In the grounds of Littlecote House you will find the largest and most complete Roman villa complex on display in Britain (and Warners' best-kept secret!). The stunning Orpheus mosaic never fails to astound and impress and it is just a short walk from the old house.
Discovered accidently by the Littlecote steward in 1727, it caused a sensation at the time and was declared by the Antiquarian Roger Gale to be “the finest pavement that the sun ever shone upon in England”. The mosaic was re-buried and subsequently considered broken up and lost. But in 1976 it was rediscovered by two local archaeologists, Bryn Walters and Bernard Phillips, and the whole site painstakingly restored over a 13-year period.
At the villa site are several detailed information boards with illustrations of the villa, created and installed by Bryn and illustrator Luigi Thompson, from which these extracts have been taken. Don’t miss it!
The Villa Complex
Between the first and eighteenth centuries, seven main periods of structural development took place by the side of the River Kennet. These ranged from a native British round-house of AD 60, through a series of domestic work buildings, to the unusual and exotic ‘Orphic’ structure of AD 360.
During the medieval period, the last Roman structures were gradually demolished and used as a source of building material. Between 1650 and 1780, above the remains of the east end of the ‘Orphic’ building, a brick-built cottage was developed into a well-appointed house, probably the hunting lodge for Littlecote Park. It was in the garden of this house, whilst digging post holes for a fence, that the Littlecote steward found the mosaic in 1727.
The Gate House
This once lofty building formed the main entrance to the villa and is the most important Gate House yet found on any villa in Britain. Triple arches supported two towers flanking a tunnel-like entrance passage.
The two small rooms on the grounds floor could have accommodated the gate keeper’s lodge and possible storage areas. It is the massive buttress foundations, projecting from the front and rear corners of these rooms, which provide the structural evidence for the reconstruction.
The arched vaults would have supported a large cross hall on the first floor, extending out beyond the ground floor rooms. This building could have functioned as a grain store with hatches in the floor leading through the top of the external arches for hoists to lift and lower sacks to carts below.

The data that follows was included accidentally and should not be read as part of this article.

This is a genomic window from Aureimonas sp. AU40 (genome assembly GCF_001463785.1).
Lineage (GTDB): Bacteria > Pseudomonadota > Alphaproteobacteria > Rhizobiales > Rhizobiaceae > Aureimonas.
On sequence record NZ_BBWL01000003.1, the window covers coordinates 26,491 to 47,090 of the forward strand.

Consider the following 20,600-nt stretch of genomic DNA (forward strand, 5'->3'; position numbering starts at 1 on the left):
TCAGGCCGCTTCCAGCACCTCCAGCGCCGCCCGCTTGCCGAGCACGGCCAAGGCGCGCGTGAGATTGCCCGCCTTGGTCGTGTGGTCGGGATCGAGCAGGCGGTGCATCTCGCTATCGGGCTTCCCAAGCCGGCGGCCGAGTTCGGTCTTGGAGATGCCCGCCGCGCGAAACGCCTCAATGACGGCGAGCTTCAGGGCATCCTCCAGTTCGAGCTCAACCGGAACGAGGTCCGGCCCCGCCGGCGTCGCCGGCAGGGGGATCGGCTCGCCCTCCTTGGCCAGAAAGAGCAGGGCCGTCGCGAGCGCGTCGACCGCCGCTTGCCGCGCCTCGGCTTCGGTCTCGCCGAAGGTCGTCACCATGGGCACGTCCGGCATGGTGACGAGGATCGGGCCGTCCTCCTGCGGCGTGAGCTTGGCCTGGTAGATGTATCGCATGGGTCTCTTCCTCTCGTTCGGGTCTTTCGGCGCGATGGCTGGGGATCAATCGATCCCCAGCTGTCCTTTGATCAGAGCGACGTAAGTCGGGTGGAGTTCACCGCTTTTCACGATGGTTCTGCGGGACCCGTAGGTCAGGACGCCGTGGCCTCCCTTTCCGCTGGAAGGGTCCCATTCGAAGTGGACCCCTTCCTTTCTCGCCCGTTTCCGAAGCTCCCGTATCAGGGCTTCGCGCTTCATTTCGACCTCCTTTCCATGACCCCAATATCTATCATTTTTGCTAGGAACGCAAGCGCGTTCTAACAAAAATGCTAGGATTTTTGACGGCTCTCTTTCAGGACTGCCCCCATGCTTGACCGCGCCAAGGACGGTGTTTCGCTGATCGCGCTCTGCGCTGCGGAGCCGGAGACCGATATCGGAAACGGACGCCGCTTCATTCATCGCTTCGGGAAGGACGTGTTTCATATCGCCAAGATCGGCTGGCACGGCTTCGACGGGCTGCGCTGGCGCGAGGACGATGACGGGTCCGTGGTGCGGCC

The Orphic Building
The last of a series of agricultural buildings was spectacularly transformed around AD 360. Most of the building was demolished and only its west, north and east walls were retained. They then formed part of an unusual building which has been interpreted as a telesterion, a sacred precinct dedicated to the cults of Orpheus and Bacchus.
A decorated entrance hall, or narthex, was added onto the original east wall, looking directly down the curve of the river. From this a double door led into an enclosed and paved private courtyard. At the far end a small door gave access into an ante-chamber with a bath-suite to the right and steps on the left led into an exotic triple-apsed hall, a triconch, unique in Britain. This was paved with a most elaborate and evocative mosaic.
Although usually referred to as the Littlecote Orpheus mosaic, the predominant theme throughout the floor is an allusion to the late Roman philosophic interpretation of the cults of Bacchus, who promised everlasting life to his followers. The main figured area of the mosaic depicts, at its centre, a traditional image of Orpheus, the musician and priest to Apollo, the sun god. In the surrounding quadrants, four goddesses, representing the four seasons, dance a pirouette in front of fast-running beasts.
Once re-buried, the mosaic’s location was forgotten, but it was nevertheless well documented. The Littlecote steward William George, who first discovered the mosaic in 1727, made coloured drawings of it, and it was from these that his widow completed an intricate piece of needlework in his memory. The needlework was mounted and hung in the old house until 1985 when it was sold by the then owner, Peter De Savary. Embroidered panels within the work described its discovery and iconography.
William George reported his find to the Earl of Hertford, then President of the Society of Antiquaries, and it was Hertford who commissioned the engraving of 1730 by George Vertue, the court artist, from remarkably detailed drawings by Samuel Lysons. These two pieces of “evidence” provided both the means of rediscovery and of its restoration.
The work was sponsored initially by Sir Seton Wills, who had inherited the estates from his father and grandfather, tobacco manufacturers. When entrepreneur De Savary bought Littlecote from the Wills family in 1985, he continued with the funding. The excavation and restoration of the Roman villa complex, of which the Orphic building and the mosaic are part, took a total of thirteen years to complete. The site is still part of the Littlecote estate and thus owned by Warner Leisure, who are responsible for its maintenance.
The original illustrated guidebook has an artist's impression of the interior of the Orphic building on its cover.
It is available in the Littlecote gift shop at £3.